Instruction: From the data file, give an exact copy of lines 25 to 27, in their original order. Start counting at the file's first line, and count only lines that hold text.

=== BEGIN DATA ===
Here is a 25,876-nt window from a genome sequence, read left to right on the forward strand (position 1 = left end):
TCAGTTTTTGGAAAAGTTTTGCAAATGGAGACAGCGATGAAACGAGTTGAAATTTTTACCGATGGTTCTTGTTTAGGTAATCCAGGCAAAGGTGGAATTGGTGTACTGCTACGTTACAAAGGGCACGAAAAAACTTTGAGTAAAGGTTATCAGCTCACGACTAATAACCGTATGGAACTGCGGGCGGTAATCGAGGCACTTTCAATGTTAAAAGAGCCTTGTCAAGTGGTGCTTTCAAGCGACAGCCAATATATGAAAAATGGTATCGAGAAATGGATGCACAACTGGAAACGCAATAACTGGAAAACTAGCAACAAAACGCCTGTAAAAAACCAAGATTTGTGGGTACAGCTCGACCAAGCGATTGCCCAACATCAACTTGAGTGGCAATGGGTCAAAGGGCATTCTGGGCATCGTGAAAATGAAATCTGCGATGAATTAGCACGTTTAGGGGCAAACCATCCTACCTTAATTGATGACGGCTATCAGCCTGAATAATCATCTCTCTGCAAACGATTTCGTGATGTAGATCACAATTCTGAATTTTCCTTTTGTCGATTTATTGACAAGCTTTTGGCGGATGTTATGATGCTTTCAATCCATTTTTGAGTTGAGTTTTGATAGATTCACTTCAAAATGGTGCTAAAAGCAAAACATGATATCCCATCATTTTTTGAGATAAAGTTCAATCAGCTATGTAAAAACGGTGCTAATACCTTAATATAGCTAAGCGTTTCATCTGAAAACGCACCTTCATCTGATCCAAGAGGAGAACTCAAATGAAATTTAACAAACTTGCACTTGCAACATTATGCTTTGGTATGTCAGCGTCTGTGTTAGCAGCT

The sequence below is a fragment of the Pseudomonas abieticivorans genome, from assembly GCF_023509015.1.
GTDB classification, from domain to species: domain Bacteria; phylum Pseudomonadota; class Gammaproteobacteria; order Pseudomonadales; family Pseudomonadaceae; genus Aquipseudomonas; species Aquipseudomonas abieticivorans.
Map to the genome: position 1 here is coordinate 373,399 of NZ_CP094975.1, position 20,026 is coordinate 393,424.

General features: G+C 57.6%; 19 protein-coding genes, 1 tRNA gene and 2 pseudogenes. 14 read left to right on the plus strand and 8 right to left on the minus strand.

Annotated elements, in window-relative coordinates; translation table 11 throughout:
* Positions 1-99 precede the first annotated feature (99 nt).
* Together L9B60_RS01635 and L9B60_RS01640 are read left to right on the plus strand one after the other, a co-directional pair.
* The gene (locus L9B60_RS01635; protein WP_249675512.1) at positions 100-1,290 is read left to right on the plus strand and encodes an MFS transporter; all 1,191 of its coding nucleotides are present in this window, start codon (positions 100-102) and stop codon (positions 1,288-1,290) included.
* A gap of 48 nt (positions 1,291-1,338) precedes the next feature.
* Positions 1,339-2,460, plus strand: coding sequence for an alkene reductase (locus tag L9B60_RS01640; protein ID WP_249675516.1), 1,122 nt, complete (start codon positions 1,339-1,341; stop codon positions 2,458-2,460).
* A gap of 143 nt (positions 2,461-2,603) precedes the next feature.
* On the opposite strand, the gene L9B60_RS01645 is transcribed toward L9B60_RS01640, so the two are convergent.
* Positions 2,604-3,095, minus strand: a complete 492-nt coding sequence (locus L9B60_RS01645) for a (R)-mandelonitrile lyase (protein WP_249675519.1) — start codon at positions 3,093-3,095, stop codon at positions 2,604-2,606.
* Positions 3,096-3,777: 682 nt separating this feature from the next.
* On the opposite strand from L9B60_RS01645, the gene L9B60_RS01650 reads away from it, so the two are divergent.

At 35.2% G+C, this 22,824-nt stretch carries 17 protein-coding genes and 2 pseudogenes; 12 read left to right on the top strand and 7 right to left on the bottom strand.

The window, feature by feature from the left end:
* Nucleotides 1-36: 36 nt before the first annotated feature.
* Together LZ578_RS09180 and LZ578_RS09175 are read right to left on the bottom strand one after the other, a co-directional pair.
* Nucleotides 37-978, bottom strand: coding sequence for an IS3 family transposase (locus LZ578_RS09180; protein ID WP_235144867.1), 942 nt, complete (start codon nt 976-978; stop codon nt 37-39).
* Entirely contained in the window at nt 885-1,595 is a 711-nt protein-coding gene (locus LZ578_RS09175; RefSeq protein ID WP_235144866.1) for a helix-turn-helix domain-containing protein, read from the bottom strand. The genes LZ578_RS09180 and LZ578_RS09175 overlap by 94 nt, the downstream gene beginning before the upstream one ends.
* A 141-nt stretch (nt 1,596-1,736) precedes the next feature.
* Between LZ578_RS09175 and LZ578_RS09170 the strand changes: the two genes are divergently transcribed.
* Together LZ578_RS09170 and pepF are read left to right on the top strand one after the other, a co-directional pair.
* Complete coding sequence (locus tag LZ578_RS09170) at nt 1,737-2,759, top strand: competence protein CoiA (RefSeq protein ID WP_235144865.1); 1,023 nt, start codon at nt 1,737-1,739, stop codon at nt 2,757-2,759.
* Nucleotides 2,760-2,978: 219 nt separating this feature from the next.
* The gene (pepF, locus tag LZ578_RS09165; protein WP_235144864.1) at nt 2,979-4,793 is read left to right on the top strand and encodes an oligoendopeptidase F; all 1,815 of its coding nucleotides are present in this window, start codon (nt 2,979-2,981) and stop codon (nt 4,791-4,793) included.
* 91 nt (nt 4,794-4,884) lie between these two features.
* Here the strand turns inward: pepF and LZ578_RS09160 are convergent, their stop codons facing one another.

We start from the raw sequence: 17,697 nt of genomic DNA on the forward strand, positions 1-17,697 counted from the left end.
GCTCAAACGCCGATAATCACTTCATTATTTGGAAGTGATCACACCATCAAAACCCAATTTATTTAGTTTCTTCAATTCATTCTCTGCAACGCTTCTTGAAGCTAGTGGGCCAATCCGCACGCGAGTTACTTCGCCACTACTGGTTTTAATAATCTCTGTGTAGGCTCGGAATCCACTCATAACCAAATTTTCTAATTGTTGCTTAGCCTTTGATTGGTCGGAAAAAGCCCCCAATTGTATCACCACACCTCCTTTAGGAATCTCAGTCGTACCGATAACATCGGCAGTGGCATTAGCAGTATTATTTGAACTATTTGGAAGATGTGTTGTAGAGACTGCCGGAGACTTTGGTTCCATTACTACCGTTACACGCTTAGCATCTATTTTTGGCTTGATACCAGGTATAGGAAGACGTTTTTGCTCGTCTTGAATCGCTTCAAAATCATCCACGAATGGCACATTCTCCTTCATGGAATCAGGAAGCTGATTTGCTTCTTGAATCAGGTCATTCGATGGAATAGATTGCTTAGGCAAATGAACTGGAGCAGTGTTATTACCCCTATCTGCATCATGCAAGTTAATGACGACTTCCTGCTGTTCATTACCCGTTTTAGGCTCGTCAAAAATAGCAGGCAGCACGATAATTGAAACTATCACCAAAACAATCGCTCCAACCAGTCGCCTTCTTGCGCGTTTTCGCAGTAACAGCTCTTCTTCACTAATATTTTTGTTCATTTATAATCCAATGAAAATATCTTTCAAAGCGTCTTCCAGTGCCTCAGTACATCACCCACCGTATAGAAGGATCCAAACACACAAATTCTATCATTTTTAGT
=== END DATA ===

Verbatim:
* Between LZ578_RS09175 and LZ578_RS09170 the strand changes: the two genes are divergently transcribed.
* Together LZ578_RS09170 and pepF are read left to right on the top strand one after the other, a co-directional pair.
* Complete coding sequence (locus tag LZ578_RS09170) at nt 1,737-2,759, top strand: competence protein CoiA (RefSeq protein ID WP_235144865.1); 1,023 nt, start codon at nt 1,737-1,739, stop codon at nt 2,757-2,759.